The corporate watchdog wants to ensure the owners of superannuation products present all administration and investment fees and costs as a single line item in member communications, rather than breaking out indirect costs, as part of its effort to make it easier for consumers to compare products.
On Tuesday, ASIC released its much-anticipated consultation paper on its controversial fee disclosure regime known as RG 97. It is seeking feedback on proposals to alter the current fees and costs disclosure regime for managed investment schemes and super, some of which would require amendments to Schedule 10 of the Corporations Regulations.
As part of the proposed changes, ASIC wants to make key amendments to the superannuation product “fees and costs template”, merging the indirect costs that relate to the investment of the superannuation entity’s assets with investment fees, and merging the indirect costs that relate to the administration or operation of the superannuation entity with administration fees.
“We believe the proposed changes would help align the disclosure requirements for superannuation products and those for managed investment products,” ASIC stated in the consultation paper. “In particular, merging investment fees and indirect costs reflects the fact that ultimately these fees and costs are borne by the superannuation entity regardless of the investment structure chosen.”
Advisers on notice
Financial advisers are on notice to understand the regime, so they can advise clients about value-for-money funds and abide by the best-interests duty.
Consultation over the RG 97 reforms has been rolling on for more than four years. The reforms were implemented in September 2017; however, just two months later, ASIC was forced to appoint an independent expert, Darren McShane, to review the changes, due to widespread industry criticism over the regime’s complexity and lack of flexibility.
As part of the consultation package released on Tuesday, RG 97 has been re-written to provide greater context than the previous version, which some industry participants deemed too prescriptive.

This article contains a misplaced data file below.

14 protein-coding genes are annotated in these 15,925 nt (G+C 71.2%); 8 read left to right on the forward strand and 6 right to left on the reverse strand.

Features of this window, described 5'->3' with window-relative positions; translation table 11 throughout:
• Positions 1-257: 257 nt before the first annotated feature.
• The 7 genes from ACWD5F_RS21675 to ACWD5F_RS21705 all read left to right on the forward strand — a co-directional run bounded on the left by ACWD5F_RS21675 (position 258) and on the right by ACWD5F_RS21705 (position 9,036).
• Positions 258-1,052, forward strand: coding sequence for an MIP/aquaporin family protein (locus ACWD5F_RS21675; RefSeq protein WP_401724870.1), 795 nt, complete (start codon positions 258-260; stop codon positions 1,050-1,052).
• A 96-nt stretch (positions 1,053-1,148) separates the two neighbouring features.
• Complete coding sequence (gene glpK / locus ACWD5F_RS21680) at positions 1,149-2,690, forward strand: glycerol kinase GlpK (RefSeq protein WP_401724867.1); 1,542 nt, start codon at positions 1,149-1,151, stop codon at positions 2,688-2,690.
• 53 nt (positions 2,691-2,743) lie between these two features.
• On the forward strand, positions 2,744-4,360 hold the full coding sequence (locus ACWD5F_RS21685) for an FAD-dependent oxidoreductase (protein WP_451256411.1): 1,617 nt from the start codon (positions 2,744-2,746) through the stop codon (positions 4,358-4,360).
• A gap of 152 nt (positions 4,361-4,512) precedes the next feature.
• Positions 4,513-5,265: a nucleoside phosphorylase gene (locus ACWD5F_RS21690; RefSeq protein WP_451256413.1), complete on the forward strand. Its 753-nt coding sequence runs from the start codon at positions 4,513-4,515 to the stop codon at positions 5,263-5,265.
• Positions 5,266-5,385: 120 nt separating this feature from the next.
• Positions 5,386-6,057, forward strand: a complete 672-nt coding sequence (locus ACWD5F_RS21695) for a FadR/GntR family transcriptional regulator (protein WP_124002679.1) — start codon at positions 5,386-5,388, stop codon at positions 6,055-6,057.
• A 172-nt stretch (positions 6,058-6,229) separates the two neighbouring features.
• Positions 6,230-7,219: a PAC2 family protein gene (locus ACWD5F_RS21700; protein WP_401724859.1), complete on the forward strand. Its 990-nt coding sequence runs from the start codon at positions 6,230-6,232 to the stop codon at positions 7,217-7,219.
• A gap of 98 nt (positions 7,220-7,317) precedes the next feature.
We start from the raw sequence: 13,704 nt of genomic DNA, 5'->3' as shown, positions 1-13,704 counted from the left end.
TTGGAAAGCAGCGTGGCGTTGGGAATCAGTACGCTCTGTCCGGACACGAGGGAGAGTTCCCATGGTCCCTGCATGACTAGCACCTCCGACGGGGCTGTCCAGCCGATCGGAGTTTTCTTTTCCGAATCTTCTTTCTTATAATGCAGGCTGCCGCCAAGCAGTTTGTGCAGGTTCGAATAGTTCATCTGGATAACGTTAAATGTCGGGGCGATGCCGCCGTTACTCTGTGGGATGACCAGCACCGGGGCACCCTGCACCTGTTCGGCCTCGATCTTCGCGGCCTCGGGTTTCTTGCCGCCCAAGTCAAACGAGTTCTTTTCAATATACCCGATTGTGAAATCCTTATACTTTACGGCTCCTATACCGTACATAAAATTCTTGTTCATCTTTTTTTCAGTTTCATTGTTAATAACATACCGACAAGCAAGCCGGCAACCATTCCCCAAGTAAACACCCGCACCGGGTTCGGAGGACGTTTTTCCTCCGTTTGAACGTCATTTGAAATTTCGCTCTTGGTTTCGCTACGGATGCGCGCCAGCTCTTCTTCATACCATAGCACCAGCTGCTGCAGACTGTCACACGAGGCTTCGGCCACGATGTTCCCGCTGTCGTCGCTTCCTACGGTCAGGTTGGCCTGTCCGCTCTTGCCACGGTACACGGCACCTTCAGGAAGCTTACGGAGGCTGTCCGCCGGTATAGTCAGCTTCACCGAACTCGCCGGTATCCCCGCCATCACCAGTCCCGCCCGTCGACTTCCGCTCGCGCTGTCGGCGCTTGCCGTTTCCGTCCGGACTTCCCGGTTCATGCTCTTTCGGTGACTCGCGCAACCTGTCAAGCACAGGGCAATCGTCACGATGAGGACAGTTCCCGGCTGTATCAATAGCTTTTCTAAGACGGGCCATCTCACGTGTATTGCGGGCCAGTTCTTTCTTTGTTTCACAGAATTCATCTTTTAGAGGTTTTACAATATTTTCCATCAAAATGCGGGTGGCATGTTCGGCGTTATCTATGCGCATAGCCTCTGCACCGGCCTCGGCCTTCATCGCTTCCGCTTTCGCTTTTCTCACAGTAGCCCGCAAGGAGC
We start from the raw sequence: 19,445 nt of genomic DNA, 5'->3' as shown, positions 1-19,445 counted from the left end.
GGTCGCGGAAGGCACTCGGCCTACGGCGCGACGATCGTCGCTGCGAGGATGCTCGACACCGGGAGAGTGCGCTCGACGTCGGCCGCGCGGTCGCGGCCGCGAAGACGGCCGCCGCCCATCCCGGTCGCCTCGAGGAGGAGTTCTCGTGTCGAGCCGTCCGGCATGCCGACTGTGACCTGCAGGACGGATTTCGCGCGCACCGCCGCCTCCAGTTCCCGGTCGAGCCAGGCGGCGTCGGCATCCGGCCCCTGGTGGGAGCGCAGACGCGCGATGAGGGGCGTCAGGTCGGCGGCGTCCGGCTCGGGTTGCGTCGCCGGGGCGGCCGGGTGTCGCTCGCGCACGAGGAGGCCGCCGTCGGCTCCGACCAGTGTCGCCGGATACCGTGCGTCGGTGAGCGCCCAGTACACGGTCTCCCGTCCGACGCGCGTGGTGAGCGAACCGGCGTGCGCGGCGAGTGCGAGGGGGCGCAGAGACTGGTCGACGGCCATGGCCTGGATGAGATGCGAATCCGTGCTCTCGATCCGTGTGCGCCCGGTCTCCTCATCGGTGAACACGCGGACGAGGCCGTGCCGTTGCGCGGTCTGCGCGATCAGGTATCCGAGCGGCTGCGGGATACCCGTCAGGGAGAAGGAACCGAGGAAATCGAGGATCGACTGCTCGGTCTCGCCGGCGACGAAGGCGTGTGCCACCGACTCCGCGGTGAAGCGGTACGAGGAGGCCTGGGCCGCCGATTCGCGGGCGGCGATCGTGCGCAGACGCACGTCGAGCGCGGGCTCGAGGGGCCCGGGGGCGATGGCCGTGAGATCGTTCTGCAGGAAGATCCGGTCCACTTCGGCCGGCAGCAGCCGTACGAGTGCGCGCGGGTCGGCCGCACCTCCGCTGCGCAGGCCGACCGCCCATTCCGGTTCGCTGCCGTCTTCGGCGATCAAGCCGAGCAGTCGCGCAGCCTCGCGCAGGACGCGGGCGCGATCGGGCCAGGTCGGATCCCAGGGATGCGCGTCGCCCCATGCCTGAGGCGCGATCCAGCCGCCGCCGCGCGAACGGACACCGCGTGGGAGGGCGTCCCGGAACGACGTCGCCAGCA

A key part of the initial proposals was the requirement to disclose “indirect” costs, which are fees collected by the likes of equities fund managers that are “interposed” between and investor and their assets. Industry funds opposed the plan to exempt investment platforms from the same level of disclosure.
Indirect costs are often paid by superannuation providers which outsource investments.
ASIC, in its consultation paper, states that allowing funds to break down the combined single figure of investment fees and indirect costs to explain its components would “hinder consumers’ ability to compare products”.
McShane’s report also did not support “additional” breakdowns of fees and costs.
ASIC also wants to remove fees for intrafund advice as a line item and instead include this cost in administration fees, and group “ongoing annual fees and costs” separately from the “member activity related fees and costs”.
Property and platform disclosures
Another contentious issue has been how to disclose property costs.
“Many stakeholders felt property operating costs should not be included in fees and costs disclosure, as they are difficult to collect, may be distortive and may not be relevant to consumers,” ASIC stated in the consultation paper.
In one recommendation, ASIC proposed that it would not require property operating costs, borrowing costs and implicit transaction costs to be disclosed in product disclosure statements and periodic statements.
ASIC has also proposed that platform providers “include a prominent statement in the ‘fees and costs template’ indicating that the fees and costs charged by the platform relate only to gaining access to the accessible financial products, and do not include the fees and costs that may be charged by the issuers of accessible financial products”.
“Platforms have a more complex structure, disclosure [for them] is always going to be more complex than for non-platform products,” ASIC stated.
This follows a previous one-year extension for the rules changes in November 2017, which pushed the compliance date out to 2019.
The regulator is now seeking comments on the consultation paper by April 3, 2019, with a response expected by the middle of this year. The corporate watchdog is particularly interested in whether the new regime would be practicable for the industry and plans to undertake further consumer testing.